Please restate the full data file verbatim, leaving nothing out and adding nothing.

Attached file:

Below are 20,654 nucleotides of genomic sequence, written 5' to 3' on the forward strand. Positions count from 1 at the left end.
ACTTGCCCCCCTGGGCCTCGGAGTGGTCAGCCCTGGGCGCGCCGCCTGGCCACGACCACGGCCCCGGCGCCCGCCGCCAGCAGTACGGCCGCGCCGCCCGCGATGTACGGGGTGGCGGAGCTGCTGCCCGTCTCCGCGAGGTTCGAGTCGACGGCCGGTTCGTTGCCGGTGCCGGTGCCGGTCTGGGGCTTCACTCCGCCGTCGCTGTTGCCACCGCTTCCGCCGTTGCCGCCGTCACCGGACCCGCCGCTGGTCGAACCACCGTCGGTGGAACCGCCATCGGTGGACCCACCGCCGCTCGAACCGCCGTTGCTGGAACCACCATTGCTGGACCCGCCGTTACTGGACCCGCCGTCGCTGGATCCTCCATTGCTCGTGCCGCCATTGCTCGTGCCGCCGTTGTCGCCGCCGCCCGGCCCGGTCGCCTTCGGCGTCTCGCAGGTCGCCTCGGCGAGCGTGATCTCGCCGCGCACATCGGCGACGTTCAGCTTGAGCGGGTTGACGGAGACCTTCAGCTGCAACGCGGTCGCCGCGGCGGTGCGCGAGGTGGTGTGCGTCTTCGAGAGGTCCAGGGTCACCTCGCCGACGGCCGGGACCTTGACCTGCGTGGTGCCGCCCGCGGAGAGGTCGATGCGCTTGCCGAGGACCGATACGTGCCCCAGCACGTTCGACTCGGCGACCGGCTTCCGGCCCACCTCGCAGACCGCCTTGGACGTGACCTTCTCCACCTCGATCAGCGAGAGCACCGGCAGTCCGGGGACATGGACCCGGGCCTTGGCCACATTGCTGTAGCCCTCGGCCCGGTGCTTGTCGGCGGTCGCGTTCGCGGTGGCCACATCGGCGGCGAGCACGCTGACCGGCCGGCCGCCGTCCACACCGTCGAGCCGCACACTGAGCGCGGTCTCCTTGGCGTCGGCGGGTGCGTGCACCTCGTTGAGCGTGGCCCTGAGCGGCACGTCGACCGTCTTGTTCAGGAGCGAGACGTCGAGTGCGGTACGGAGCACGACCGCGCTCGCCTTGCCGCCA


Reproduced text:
Below are 20,654 nucleotides of genomic sequence, written 5' to 3' on the forward strand. Positions count from 1 at the left end.
ACTTGCCCCCCTGGGCCTCGGAGTGGTCAGCCCTGGGCGCGCCGCCTGGCCACGACCACGGCCCCGGCGCCCGCCGCCAGCAGTACGGCCGCGCCGCCCGCGATGTACGGGGTGGCGGAGCTGCTGCCCGTCTCCGCGAGGTTCGAGTCGACGGCCGGTTCGTTGCCGGTGCCGGTGCCGGTCTGGGGCTTCACTCCGCCGTCGCTGTTGCCACCGCTTCCGCCGTTGCCGCCGTCACCGGACCCGCCGCTGGTCGAACCACCGTCGGTGGAACCGCCATCGGTGGACCCACCGCCGCTCGAACCGCCGTTGCTGGAACCACCATTGCTGGACCCGCCGTTACTGGACCCGCCGTCGCTGGATCCTCCATTGCTCGTGCCGCCATTGCTCGTGCCGCCGTTGTCGCCGCCGCCCGGCCCGGTCGCCTTCGGCGTCTCGCAGGTCGCCTCGGCGAGCGTGATCTCGCCGCGCACATCGGCGACGTTCAGCTTGAGCGGGTTGACGGAGACCTTCAGCTGCAACGCGGTCGCCGCGGCGGTGCGCGAGGTGGTGTGCGTCTTCGAGAGGTCCAGGGTCACCTCGCCGACGGCCGGGACCTTGACCTGCGTGGTGCCGCCCGCGGAGAGGTCGATGCGCTTGCCGAGGACCGATACGTGCCCCAGCACGTTCGACTCGGCGACCGGCTTCCGGCCCACCTCGCAGACCGCCTTGGACGTGACCTTCTCCACCTCGATCAGCGAGAGCACCGGCAGTCCGGGGACATGGACCCGGGCCTTGGCCACATTGCTGTAGCCCTCGGCCCGGTGCTTGTCGGCGGTCGCGTTCGCGGTGGCCACATCGGCGGCGAGCACGCTGACCGGCCGGCCGCCGTCCACACCGTCGAGCCGCACACTGAGCGCGGTCTCCTTGGCGTCGGCGGGTGCGTGCACCTCGTTGAGCGTGGCCCTGAGCGGCACGTCGACCGTCTTGTTCAGGAGCGAGACGTCGAGTGCGGTACGGAGCACGACCGCGCTCGCCTTGCCGCCA